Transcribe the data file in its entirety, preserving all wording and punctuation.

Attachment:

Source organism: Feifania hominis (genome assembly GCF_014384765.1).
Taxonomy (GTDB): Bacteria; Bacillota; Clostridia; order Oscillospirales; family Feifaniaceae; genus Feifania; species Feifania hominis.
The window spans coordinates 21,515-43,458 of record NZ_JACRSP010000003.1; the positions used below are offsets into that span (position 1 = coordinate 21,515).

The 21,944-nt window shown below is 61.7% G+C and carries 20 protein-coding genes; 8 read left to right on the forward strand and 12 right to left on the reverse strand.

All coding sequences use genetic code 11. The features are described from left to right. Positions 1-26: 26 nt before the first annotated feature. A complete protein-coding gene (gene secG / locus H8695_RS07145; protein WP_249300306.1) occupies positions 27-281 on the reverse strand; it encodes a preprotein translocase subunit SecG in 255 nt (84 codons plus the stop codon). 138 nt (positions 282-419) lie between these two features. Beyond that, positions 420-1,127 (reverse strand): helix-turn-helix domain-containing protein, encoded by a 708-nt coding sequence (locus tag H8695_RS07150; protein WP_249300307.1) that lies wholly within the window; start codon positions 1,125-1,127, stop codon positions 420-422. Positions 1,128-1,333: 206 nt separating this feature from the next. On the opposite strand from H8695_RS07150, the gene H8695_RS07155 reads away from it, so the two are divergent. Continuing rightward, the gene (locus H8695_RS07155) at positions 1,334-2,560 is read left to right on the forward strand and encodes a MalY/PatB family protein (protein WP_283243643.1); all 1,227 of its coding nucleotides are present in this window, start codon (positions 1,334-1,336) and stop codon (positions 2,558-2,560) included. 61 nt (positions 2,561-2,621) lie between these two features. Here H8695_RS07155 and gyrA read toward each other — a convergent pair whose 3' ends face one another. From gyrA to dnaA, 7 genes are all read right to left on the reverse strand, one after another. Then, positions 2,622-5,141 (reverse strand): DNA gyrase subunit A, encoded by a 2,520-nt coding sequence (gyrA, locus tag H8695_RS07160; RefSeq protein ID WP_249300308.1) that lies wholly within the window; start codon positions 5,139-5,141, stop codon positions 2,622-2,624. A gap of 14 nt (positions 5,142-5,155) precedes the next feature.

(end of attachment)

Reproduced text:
Source organism: Feifania hominis (genome assembly GCF_014384765.1).
Taxonomy (GTDB): Bacteria; Bacillota; Clostridia; order Oscillospirales; family Feifaniaceae; genus Feifania; species Feifania hominis.
The window spans coordinates 21,515-43,458 of record NZ_JACRSP010000003.1; the positions used below are offsets into that span (position 1 = coordinate 21,515).

The 21,944-nt window shown below is 61.7% G+C and carries 20 protein-coding genes; 8 read left to right on the forward strand and 12 right to left on the reverse strand.

All coding sequences use genetic code 11. The features are described from left to right. Positions 1-26: 26 nt before the first annotated feature. A complete protein-coding gene (gene secG / locus H8695_RS07145; protein WP_249300306.1) occupies positions 27-281 on the reverse strand; it encodes a preprotein translocase subunit SecG in 255 nt (84 codons plus the stop codon). 138 nt (positions 282-419) lie between these two features. Beyond that, positions 420-1,127 (reverse strand): helix-turn-helix domain-containing protein, encoded by a 708-nt coding sequence (locus tag H8695_RS07150; protein WP_249300307.1) that lies wholly within the window; start codon positions 1,125-1,127, stop codon positions 420-422. Positions 1,128-1,333: 206 nt separating this feature from the next. On the opposite strand from H8695_RS07150, the gene H8695_RS07155 reads away from it, so the two are divergent. Continuing rightward, the gene (locus H8695_RS07155) at positions 1,334-2,560 is read left to right on the forward strand and encodes a MalY/PatB family protein (protein WP_283243643.1); all 1,227 of its coding nucleotides are present in this window, start codon (positions 1,334-1,336) and stop codon (positions 2,558-2,560) included. 61 nt (positions 2,561-2,621) lie between these two features. Here H8695_RS07155 and gyrA read toward each other — a convergent pair whose 3' ends face one another. From gyrA to dnaA, 7 genes are all read right to left on the reverse strand, one after another. Then, positions 2,622-5,141 (reverse strand): DNA gyrase subunit A, encoded by a 2,520-nt coding sequence (gyrA, locus tag H8695_RS07160; RefSeq protein ID WP_249300308.1) that lies wholly within the window; start codon positions 5,139-5,141, stop codon positions 2,622-2,624. A gap of 14 nt (positions 5,142-5,155) precedes the next feature.